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SEN Policy

 

Pupils with Special Educational Needs

The majority of pupils will learn and progress within the general teaching arrangements of mainstream education.  Those who have difficulty in so doing may have special needs.

 A pupil has special educational needs if he has a learning difficulty which calls for additional provision to be made for him.

 

Behavioural, Emotional and Social Difficulties

All pupils at Brompton Hall School have experienced behavioural, emotional and social difficulties and associated learning problems in mainstream (and/or other special schools). They have failed to meet expectations in these schools and may have subsequently disrupted the education of other pupils.

The special educational needs provision provided for them in mainstream/other special schools has not appropriately met their needs and the balance of evidence presented to and assessed by the LA has suggested that the pupils’ behavioural, emotional and social difficulties:

            -  Are significant and/or complex;

            -  Have not responded to school/external agency measures;

            -  Call for special educational needs provision which cannot reasonably be

               provided within the resources available in mainstream/other special schools.

 

The child’s statement names Brompton Hall as the appropriate educational resource and details the nature of provision required.

All pupils at Brompton Hall are the subject of such a statement.

 

Policy, Practice and Provision

Brompton Hall School aims to provide a positive experience of education which motivates pupils towards success.  It will include:

  • Strategies to eradicate inappropriate behaviour;
  • Promotion of positive relationships with peers and adults;
  • Encouragement to accept the consequences of behaviour;
  • Acceptance of responsibility by the pupil for his own behaviour;
  • The promotion of increased self worth and developing self-esteem.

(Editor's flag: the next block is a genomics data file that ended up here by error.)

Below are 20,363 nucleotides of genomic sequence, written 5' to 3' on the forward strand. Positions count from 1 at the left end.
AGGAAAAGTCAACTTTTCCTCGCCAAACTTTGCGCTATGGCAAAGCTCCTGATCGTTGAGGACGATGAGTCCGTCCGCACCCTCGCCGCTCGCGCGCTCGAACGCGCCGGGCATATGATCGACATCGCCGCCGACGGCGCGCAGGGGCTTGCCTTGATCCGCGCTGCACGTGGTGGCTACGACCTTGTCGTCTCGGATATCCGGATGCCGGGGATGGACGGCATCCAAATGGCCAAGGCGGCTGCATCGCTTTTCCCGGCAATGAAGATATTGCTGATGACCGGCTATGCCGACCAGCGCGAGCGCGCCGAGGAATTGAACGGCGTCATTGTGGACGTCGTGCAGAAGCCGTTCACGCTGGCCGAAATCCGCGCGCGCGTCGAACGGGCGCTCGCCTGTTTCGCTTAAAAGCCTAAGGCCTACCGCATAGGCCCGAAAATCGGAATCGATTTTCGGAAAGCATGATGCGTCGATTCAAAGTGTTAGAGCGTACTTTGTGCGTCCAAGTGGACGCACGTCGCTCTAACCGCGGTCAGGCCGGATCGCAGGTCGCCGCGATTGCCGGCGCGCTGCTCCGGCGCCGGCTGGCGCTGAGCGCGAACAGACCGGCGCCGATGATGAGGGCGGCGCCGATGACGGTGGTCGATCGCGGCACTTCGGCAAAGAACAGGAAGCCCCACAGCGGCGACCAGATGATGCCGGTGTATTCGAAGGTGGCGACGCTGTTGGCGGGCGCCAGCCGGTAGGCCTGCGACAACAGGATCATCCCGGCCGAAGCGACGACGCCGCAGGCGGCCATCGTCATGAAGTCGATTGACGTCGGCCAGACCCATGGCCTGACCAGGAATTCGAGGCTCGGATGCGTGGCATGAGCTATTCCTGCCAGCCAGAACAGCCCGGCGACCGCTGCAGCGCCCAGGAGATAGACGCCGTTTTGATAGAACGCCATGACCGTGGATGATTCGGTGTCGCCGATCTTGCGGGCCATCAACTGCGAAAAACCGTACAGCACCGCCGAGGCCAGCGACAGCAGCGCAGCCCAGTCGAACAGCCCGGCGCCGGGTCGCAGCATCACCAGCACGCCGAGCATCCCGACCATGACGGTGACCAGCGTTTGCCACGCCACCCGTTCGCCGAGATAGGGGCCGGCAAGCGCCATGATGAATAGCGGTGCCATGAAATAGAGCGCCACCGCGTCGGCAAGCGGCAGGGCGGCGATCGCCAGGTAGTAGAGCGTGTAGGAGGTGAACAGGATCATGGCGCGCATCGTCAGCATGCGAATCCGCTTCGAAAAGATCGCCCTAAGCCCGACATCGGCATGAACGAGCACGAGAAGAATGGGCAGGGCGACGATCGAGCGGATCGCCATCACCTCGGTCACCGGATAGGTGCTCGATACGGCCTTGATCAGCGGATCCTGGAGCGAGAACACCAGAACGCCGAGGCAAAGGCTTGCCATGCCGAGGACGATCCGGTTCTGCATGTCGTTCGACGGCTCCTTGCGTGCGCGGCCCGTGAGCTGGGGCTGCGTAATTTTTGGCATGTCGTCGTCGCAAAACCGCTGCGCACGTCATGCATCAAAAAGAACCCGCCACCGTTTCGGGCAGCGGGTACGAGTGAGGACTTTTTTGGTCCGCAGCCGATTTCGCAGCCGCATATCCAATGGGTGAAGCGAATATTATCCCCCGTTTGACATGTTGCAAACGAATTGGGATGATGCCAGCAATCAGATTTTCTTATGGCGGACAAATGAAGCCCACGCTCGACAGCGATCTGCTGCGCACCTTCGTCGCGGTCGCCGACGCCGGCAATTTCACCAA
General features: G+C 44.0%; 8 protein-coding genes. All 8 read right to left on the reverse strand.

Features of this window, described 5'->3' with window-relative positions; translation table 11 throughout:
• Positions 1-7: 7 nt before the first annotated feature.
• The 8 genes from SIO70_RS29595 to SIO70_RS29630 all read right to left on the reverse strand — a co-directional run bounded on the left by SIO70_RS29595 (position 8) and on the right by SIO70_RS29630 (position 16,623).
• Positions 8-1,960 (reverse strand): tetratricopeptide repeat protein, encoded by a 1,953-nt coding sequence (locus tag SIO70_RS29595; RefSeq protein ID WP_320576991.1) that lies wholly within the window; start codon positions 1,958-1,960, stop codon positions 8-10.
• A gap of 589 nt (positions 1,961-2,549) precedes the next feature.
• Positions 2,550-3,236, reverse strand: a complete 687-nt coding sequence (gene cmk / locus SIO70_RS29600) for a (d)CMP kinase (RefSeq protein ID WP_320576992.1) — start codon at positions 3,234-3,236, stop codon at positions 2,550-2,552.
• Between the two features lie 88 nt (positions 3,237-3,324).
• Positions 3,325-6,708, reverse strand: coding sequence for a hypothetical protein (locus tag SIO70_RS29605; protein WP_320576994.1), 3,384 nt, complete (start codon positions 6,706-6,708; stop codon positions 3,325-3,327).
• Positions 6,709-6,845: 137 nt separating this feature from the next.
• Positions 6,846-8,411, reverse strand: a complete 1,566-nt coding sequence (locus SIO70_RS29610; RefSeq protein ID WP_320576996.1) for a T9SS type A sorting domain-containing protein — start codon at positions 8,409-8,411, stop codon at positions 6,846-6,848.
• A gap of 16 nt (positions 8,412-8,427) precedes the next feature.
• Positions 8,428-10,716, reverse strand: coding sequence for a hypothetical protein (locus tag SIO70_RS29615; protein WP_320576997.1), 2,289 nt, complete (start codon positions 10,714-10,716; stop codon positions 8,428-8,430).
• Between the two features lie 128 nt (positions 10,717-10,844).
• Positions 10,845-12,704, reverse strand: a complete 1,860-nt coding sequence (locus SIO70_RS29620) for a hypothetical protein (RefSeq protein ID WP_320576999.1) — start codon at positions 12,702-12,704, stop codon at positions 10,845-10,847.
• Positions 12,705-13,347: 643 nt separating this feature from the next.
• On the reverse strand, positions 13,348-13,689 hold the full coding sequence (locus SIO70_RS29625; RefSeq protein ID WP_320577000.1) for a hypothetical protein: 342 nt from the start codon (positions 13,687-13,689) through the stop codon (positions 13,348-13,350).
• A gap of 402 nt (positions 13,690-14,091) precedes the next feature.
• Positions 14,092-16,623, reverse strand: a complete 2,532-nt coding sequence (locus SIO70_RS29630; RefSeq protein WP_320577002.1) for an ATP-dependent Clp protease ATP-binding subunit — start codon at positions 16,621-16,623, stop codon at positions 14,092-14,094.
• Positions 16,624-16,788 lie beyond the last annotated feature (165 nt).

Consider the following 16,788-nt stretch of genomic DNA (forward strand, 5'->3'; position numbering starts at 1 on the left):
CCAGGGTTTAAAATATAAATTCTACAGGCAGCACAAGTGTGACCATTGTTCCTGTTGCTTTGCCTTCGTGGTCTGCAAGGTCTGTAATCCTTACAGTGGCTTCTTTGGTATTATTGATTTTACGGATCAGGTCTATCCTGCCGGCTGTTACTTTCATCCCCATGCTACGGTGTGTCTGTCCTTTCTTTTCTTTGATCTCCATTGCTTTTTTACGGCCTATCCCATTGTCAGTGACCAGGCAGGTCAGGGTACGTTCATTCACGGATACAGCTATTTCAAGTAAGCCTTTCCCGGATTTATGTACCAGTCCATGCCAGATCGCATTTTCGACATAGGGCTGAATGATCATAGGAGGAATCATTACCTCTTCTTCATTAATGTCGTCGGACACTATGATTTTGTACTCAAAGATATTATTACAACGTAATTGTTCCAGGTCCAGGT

To achieve this we will need to do the following:

 

1.   Build sound relationships so that the staff and pupils can work positively together. 

2.   Create relationships with the pupils to ensure that they experience trust and security (i.e. require a 'contact person' : key     worker/class tutor).

3.   Ensure full discussion of acceptable behaviour so that everyone understands the programme.

4.   Create a structured environment - rules, routines, expectations, consistent management and the idea of logical         consequences.

5.   Create an organised day - stimulating differentiated curriculum, small groups, individual programmes, good preparation,     management of time, the appreciation of the roles of others and a wide range of social experiences.

6.   Develop individual behavioural and curriculum programmes and reward positive behaviour and achievement.

7.   Continue to develop and assess the whole school approach to behaviour.

8.   Ensure close working relationship with parents as partners in the education of their child.

 

The following will help to promote success in achieving such targets:

       a)   Frequent private/public praise and commendation of individual pupils;

      b)   A pleasant and comfortable environment;

      c)   Opportunities to take responsibility and to participate in some aspects of the running of the school;

      d)   Clear academic targets set in the knowledge and confidence that the pupils can and will succeed in the tasks set;